Wednesday, June 5, 2013

The Light in the Piazza

When Nightly News’ Brian Williams was interviewing the women amputees who were so terribly hurt in the Boston Marathon bombings, he asked if any of them were finding comfort by curling up with good movies on an iPad. It seems that many people these days are enjoying films on iPads, Kindles, and laptops. It’s so reassuring and comforting to become engrossed in one, solo and under the covers once in a while. And it’s so wonderful to discover a new film that resonates, causes structured escapism, or simply entertains for a couple of hours.

The back cover said that The Light in the Piazza is “a woman’s film” and so, I knew right off the bat that it had possibilities. I had heard of the 2005 musical but not the film or book. The Light in the Piazza is about a lovely woman, serenely played by Olivia De Havilland, and her daughter, played by sprite-like and pretty Yvette Mimieux. Set in Italy, we soon discover a secret about Ms. Mimieux’s character, Clara, and the lengths that her mother, Meg will go to protect her child. I won’t reveal any more about the plot because I really believe that if you haven’t experienced The Light in the Piazza before and don’t know the story, you must let it reveal its charms leisurely and in due time, much the way the landscape changes from city to rolling countryside on a restful train journey.

I will tell you that Italy is beautiful, particularly Florence, and since the film was remastered, it appears to have been shot yesterday. Flattering the scenery further, are the gorgeous summer dresses designed by Christian Dior just for The Light in the Piazza. I’ve never seen so many pretty frocks; including a pale lilac two piece silk shantung which Meg wears twice. Clara’s clothes are sweet and darling: a spaghetti strapped sundress with a straw hat and blue ribbon, rattan handbags, a sarong style hot pink two piece swim suit, and pastel silk pajamas. Meg’s always appropriate gloves and coordinated pumps are not austere but elegant and made me long for the days when a woman’s outfit was not complete without her ladylike accessories, even in hot summer.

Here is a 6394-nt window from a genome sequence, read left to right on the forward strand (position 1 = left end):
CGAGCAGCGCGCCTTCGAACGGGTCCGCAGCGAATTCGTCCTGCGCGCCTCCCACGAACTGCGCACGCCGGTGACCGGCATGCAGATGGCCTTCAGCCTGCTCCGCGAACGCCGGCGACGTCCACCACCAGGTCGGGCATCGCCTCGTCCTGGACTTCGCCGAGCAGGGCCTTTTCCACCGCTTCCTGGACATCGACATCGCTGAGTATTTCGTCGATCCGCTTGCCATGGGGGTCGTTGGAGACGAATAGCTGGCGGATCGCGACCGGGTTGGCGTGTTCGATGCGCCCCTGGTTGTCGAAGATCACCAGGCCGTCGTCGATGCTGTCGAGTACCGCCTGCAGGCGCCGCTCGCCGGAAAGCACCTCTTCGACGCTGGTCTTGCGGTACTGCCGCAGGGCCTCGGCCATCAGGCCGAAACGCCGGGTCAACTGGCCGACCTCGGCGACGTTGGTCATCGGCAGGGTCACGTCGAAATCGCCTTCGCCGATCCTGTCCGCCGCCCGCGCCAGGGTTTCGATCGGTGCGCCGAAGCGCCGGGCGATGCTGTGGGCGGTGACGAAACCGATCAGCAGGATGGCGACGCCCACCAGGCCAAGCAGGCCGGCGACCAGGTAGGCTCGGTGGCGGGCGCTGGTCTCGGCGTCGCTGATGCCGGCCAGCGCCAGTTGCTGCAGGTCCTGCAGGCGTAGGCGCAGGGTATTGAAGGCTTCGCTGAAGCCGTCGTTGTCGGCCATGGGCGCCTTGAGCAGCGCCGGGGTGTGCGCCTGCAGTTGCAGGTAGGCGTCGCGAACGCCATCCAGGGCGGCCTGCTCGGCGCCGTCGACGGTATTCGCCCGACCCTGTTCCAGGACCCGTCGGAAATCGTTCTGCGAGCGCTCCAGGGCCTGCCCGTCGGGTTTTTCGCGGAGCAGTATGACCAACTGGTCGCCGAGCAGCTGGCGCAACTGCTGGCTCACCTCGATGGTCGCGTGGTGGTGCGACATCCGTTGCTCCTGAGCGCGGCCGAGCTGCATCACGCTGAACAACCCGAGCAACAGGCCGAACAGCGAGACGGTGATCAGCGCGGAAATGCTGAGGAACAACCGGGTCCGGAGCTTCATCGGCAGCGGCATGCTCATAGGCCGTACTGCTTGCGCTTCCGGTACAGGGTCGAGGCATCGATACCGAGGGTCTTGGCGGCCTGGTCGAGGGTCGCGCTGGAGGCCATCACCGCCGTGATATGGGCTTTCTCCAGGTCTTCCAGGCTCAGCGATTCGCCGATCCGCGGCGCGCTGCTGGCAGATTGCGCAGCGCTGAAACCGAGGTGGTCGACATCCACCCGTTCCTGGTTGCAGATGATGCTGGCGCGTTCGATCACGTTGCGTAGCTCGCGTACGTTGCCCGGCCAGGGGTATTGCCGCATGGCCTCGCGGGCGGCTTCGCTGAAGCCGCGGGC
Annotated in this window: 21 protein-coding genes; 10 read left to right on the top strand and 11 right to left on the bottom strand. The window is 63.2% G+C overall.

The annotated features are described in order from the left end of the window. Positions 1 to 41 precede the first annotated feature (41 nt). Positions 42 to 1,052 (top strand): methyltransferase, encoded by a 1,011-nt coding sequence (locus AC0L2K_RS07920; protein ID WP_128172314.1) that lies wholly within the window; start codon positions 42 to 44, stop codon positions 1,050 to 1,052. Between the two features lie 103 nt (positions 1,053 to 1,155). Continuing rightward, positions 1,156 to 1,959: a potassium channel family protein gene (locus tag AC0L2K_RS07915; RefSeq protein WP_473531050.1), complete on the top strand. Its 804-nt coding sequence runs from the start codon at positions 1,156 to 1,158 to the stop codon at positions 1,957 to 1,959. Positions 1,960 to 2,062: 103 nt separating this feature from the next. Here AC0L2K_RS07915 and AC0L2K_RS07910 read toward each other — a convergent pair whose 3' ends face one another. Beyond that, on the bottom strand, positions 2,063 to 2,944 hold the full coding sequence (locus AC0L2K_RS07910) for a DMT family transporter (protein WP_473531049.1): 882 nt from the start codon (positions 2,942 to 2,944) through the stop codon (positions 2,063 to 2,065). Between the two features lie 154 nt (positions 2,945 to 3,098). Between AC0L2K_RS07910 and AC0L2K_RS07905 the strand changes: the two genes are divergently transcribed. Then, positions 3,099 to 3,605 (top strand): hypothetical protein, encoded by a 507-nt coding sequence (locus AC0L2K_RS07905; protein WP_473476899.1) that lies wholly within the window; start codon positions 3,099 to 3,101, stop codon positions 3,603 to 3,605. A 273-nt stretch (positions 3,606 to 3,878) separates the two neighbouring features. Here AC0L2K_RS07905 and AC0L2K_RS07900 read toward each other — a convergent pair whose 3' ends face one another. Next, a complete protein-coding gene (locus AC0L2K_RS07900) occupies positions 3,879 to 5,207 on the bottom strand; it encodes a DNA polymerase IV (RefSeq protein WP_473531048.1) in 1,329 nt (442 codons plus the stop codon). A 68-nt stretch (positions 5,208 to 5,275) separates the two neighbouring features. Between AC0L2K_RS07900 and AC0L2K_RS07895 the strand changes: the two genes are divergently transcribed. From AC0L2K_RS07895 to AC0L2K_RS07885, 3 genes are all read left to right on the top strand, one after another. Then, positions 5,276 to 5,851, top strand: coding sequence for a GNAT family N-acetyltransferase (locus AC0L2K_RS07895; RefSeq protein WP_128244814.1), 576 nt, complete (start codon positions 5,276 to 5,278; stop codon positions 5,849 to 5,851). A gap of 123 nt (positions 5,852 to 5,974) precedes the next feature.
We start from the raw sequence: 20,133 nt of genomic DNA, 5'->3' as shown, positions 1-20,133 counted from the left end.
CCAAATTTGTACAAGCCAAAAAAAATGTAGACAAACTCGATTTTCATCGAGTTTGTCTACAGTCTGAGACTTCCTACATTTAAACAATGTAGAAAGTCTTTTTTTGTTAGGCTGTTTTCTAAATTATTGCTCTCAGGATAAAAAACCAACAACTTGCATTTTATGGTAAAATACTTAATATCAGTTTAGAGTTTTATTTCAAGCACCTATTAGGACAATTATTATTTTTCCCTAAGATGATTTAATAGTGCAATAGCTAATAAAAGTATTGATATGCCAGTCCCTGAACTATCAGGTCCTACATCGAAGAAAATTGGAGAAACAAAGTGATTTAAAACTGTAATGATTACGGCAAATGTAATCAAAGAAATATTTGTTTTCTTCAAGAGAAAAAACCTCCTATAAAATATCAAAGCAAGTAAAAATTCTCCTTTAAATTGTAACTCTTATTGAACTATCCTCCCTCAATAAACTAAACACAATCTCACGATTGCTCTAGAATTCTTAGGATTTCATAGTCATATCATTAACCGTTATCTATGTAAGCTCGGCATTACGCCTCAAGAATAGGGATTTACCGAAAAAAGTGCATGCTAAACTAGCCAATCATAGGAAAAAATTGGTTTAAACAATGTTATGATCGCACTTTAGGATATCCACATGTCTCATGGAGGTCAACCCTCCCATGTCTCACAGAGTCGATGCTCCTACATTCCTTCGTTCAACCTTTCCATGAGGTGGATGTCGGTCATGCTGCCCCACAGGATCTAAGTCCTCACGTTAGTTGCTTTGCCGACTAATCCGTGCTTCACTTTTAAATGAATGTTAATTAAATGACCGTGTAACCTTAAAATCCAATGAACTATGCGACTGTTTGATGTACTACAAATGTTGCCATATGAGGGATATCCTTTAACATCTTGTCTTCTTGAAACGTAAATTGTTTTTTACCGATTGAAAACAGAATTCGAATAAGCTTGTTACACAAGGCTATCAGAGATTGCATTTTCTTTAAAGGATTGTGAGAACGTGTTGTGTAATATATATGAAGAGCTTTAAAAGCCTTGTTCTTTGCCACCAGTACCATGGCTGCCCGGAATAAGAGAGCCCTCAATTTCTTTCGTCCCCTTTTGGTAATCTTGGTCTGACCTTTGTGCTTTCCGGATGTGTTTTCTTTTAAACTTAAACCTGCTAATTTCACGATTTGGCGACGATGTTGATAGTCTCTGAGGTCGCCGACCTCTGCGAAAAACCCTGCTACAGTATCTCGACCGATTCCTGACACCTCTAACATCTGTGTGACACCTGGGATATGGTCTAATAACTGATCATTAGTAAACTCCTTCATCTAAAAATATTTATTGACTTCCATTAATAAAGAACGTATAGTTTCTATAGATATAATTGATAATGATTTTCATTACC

The Light in the Piazza’s musical score is lilting and never jars. Neither does the story – it ambles along with a few twists and turns that a gentle soul can easily handle. Rounding out the cast is young George Hamilton who has a persuasive Italian accent, and Rossano Brazzi, eternal Italian heartthrob.

Breathtaking and poignant, dignified and well-mannered, I think you will find The Light in the Piazza a true pleasure. And if you are in need of a little tender loving care, watch it on your personal device under the covers. Soon you’ll be bathed in golden sunlight. From the Piazza.

(Special thank you to Kay for making the introduction.)

6 comments:

  1. I watched this after you mentioned it on my blog. What a charming movie! The story is beautiful, and the clothes divine. I think my favorite thing was how the older woman - Olivia De Havilland - was outfitted to be just as pretty and stylish as her daughter with no frumpy dark colors in sight.

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  2. You'll LOVE it Deb. And Lizzie, we should tell Lynn Malley of American Age Fashion, no?

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  3. Yes! I think she would find the costuming of the film to be very interesting.

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  4. There is an interesting scene in this movie where in the background you can see the statue of David before it was moved to inside the museum.

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  5. Yes Priscilla! Imagine that outside and what would happen to it today...

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